Be careful not to generalize. Instead of generalizing your interest in MIT by referencing what is common knowledge (it’s a great school, X or Y department/professor is great), be specific and tie your interests into long-term goals. Mention an extracurricular group or club that fits your goals and the department’s offerings. Maybe there is a robotics design club that you can reference alongside entrepreneurial competitions at the school to realize your long-term interest in developing a mechanical engineering consulting firm.
By triangulating your long-term interests with specific departmental/university offerings, and academic interests/research projects, as well as their course offerings (another specific contact point) in your response, you can show the reader you did your research, are capable of synthesizing together opportunities at MIT for your use and are dedicated to exploring the wide range of possibilities open to you there.
Growing up in NYC, you realized that the world is dynamic with many cultures and languages. As a result, you knew you wanted to be involved in the dynamic processes leading to an increasingly urban society around the world. As a mechanical engineer at MIT, you believe that your experiences in NYC as a young kid can contribute to your passion for helping urban spaces become more streamlined and egalitarian.
Your father worked as a firefighter in Boston. Maybe when you were growing up, someone in your family had a dangerous job in the public service sector that involved late nights and irregular hours. You can draw on your reflections of these experiences to talk about how you realized how much the unexpected and tragic inform the human condition. At a young age, your empathy for the victims of fires started to motivate your interest in developing new resources and outfits for firefighters and fire prevention through chemical engineering.
MIT has a diverse university body, and students are expected to be open and inclusive to others. Hence, in the admission process, admission officers hope to identify students who embody open and inclusive values, aside from being academically intelligent. This question requires you to demonstrate how you relate to your surroundings and people of different backgrounds. It requires you to show a level of empathy towards others. You are not expected to talk about highly grandiose events such as impacting global climate change or solving world poverty. After all, they do not expect such achievements from high school students. Instead, you are supposed to demonstrate your values from the day-to-day experiences you have accumulated in high school.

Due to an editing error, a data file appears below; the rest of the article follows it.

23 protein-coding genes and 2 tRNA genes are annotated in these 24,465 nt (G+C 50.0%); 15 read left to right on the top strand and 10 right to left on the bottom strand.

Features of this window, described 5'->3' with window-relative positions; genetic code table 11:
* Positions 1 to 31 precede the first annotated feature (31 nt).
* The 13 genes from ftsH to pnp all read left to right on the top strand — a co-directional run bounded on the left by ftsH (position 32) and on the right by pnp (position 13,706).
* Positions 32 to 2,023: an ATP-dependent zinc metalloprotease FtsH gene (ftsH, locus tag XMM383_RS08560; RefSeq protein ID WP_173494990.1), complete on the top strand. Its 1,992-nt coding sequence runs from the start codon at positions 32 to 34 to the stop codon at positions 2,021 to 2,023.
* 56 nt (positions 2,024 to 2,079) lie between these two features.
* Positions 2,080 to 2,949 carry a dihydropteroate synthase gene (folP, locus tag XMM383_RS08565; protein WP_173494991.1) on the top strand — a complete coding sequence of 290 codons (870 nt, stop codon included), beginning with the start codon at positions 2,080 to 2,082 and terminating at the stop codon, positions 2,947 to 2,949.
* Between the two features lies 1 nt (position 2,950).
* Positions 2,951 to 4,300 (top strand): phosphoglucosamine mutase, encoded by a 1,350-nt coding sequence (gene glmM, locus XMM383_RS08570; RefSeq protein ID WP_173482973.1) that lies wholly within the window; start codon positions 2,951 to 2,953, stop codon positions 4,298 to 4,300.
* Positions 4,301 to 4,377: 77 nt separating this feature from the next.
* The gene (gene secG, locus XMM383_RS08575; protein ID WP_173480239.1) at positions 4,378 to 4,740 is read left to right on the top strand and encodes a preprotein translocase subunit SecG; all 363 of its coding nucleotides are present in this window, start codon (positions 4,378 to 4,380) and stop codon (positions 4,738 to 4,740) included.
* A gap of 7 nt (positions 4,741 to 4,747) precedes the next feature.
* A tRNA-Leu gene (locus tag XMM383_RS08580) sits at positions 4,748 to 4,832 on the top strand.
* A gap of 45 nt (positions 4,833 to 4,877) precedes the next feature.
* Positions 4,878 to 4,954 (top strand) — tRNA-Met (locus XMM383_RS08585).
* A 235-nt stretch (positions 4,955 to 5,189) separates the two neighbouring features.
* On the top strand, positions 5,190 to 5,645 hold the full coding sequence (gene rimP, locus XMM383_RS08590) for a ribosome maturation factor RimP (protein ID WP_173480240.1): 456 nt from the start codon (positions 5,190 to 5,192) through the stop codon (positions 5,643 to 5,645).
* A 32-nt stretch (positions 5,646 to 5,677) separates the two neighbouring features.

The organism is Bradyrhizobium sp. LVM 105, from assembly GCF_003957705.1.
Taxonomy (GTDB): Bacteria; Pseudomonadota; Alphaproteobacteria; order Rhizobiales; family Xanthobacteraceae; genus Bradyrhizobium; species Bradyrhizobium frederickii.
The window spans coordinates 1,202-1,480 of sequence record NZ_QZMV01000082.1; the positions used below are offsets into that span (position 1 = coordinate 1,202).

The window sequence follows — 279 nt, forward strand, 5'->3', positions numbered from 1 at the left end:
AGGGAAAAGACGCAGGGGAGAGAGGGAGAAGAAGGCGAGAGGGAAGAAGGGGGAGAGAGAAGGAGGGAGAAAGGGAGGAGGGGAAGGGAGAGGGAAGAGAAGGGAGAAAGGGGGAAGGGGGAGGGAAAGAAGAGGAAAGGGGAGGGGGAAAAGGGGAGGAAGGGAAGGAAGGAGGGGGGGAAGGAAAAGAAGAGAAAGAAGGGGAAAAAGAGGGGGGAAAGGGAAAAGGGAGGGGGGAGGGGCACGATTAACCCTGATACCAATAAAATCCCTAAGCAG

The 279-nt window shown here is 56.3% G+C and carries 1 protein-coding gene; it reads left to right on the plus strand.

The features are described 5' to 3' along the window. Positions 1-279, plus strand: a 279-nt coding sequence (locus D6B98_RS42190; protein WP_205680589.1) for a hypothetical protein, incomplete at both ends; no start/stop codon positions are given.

Some ideas for this question with regards to collaborating with people who are different from you can include people of different races/ gender/ sexuality, people with mental illnesses or disabilities, people with special needs, economically disadvantaged people, and marginalized individuals in society (e.g., HIV positive individuals), foreigners, etc. Importantly, you should be able to extrapolate learning and growth opportunities and lessons from your experience working with people different from you and explain how you can apply what you have learned in future diverse environments, such as studying at MIT, where people come from all over the world.
Use this essay as an opportunity to bridge your personal life with curricular and extracurricular opportunities at MIT.
This prompt requires an introduction, body, and conclusion. Aim to have 1-3 sentences in your introduction followed by 3-5 in your body and, again, 1-3 sentences in your conclusion. Don’t worry about being overly formal—simply pay attention to the mechanics around the beginning and end of your response. As a bonus, reference a community-oriented group at MIT that interests you and is similar to community volunteering/work you have done before.
Whatever you do, be honest. Admissions committees can sense if you are exaggerating. Humility and creativity are essential here.
Do you help your neighbors by babysitting for free? Do you take care of your siblings? What about elders in your family or community? Do you work with at-risk children? Have you ever spent the summer working as a camp counselor? Talk about the time you helped a student learn how to swim or when you took a group of inner-city kids into the forest for the first time, their look of awe, and the sense of discovery they experienced at that moment. You can talk about how bringing discovery to more communities drives you to be an engineer since you want to engineer the next generation of infrastructure that makes carbon-free public transportation a speedy reality.